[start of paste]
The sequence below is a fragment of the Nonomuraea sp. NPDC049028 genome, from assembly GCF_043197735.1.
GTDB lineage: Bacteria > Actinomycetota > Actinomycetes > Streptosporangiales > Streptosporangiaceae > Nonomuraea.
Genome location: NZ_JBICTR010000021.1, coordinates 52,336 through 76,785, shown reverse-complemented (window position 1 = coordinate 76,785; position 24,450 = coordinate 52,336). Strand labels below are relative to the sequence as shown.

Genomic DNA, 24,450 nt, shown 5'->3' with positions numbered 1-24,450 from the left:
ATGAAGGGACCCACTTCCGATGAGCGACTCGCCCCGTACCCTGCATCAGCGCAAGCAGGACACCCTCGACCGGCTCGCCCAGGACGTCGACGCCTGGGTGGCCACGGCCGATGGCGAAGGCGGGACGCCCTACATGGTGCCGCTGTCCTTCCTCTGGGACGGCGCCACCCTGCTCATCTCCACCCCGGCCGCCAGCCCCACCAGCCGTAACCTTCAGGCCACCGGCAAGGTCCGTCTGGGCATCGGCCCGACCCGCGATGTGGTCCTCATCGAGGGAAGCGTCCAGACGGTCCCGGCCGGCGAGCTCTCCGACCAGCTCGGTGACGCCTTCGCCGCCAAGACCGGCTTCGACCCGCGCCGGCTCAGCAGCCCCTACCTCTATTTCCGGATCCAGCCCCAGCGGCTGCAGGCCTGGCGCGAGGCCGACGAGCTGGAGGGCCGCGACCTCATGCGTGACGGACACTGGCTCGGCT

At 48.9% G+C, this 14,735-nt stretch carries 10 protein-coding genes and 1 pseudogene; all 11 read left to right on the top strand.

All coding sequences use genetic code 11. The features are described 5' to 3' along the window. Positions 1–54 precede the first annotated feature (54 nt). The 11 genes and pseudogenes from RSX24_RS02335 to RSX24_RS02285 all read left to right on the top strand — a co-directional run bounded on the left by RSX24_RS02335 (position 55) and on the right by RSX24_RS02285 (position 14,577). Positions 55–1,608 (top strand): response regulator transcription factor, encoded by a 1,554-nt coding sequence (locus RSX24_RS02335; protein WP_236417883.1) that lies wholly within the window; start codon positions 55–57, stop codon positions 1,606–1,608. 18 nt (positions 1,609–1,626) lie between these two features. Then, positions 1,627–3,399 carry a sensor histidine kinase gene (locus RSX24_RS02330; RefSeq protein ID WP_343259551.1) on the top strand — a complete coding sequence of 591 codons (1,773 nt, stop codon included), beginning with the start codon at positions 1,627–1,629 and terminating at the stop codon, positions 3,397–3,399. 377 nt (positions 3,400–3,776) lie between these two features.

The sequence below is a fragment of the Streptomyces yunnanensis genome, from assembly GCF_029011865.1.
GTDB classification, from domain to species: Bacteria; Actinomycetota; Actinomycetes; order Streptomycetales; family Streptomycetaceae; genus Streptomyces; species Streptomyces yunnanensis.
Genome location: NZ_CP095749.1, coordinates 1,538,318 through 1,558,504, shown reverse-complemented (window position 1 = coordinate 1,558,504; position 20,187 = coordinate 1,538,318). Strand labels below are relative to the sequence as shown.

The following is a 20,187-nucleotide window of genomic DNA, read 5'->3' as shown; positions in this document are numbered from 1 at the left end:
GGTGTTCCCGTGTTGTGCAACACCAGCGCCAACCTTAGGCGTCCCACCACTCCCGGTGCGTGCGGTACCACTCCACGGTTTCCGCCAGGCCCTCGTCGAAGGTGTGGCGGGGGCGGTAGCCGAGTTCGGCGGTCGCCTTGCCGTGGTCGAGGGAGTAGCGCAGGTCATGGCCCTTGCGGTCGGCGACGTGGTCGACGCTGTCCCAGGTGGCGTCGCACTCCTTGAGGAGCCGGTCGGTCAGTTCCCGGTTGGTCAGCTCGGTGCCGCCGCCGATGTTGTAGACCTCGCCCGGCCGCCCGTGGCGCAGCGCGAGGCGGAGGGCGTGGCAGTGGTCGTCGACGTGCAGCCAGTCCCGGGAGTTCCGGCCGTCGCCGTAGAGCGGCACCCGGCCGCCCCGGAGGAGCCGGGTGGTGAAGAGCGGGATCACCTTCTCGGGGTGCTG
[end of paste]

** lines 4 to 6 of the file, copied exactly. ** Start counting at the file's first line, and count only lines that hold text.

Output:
Genomic DNA, 24,450 nt, shown 5'->3' with positions numbered 1-24,450 from the left:
ATGAAGGGACCCACTTCCGATGAGCGACTCGCCCCGTACCCTGCATCAGCGCAAGCAGGACACCCTCGACCGGCTCGCCCAGGACGTCGACGCCTGGGTGGCCACGGCCGATGGCGAAGGCGGGACGCCCTACATGGTGCCGCTGTCCTTCCTCTGGGACGGCGCCACCCTGCTCATCTCCACCCCGGCCGCCAGCCCCACCAGCCGTAACCTTCAGGCCACCGGCAAGGTCCGTCTGGGCATCGGCCCGACCCGCGATGTGGTCCTCATCGAGGGAAGCGTCCAGACGGTCCCGGCCGGCGAGCTCTCCGACCAGCTCGGTGACGCCTTCGCCGCCAAGACCGGCTTCGACCCGCGCCGGCTCAGCAGCCCCTACCTCTATTTCCGGATCCAGCCCCAGCGGCTGCAGGCCTGGCGCGAGGCCGACGAGCTGGAGGGCCGCGACCTCATGCGTGACGGACACTGGCTCGGCT

At 48.9% G+C, this 14,735-nt stretch carries 10 protein-coding genes and 1 pseudogene; all 11 read left to right on the top strand.